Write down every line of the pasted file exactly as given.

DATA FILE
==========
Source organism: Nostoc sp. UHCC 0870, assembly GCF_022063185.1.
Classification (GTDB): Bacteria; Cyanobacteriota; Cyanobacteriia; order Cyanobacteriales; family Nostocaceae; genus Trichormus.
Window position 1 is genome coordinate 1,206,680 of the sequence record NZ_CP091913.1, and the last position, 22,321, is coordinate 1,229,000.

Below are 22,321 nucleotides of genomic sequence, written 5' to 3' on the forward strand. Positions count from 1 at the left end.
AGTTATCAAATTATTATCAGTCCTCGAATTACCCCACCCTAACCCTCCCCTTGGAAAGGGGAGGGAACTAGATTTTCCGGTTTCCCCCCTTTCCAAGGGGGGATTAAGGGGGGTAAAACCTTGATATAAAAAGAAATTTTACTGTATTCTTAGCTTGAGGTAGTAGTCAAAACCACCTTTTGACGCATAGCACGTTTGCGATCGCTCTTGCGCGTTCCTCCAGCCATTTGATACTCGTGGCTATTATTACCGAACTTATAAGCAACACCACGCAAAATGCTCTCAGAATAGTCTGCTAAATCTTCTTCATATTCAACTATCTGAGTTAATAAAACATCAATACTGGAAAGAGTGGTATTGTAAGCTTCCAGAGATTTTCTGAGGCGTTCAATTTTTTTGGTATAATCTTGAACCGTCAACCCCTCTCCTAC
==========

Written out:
Source organism: Nostoc sp. UHCC 0870, assembly GCF_022063185.1.
Classification (GTDB): Bacteria; Cyanobacteriota; Cyanobacteriia; order Cyanobacteriales; family Nostocaceae; genus Trichormus.
Window position 1 is genome coordinate 1,206,680 of the sequence record NZ_CP091913.1, and the last position, 22,321, is coordinate 1,229,000.

Below are 22,321 nucleotides of genomic sequence, written 5' to 3' on the forward strand. Positions count from 1 at the left end.
AGTTATCAAATTATTATCAGTCCTCGAATTACCCCACCCTAACCCTCCCCTTGGAAAGGGGAGGGAACTAGATTTTCCGGTTTCCCCCCTTTCCAAGGGGGGATTAAGGGGGGTAAAACCTTGATATAAAAAGAAATTTTACTGTATTCTTAGCTTGAGGTAGTAGTCAAAACCACCTTTTGACGCATAGCACGTTTGCGATCGCTCTTGCGCGTTCCTCCAGCCATTTGATACTCGTGGCTATTATTACCGAACTTATAAGCAACACCACGCAAAATGCTCTCAGAATAGTCTGCTAAATCTTCTTCATATTCAACTATCTGAGTTAATAAAACATCAATACTGGAAAGAGTGGTATTGTAAGCTTCCAGAGATTTTCTGAGGCGTTCAATTTTTTTGGTATAATCTTGAACCGTCAACCCCTCTCCTAC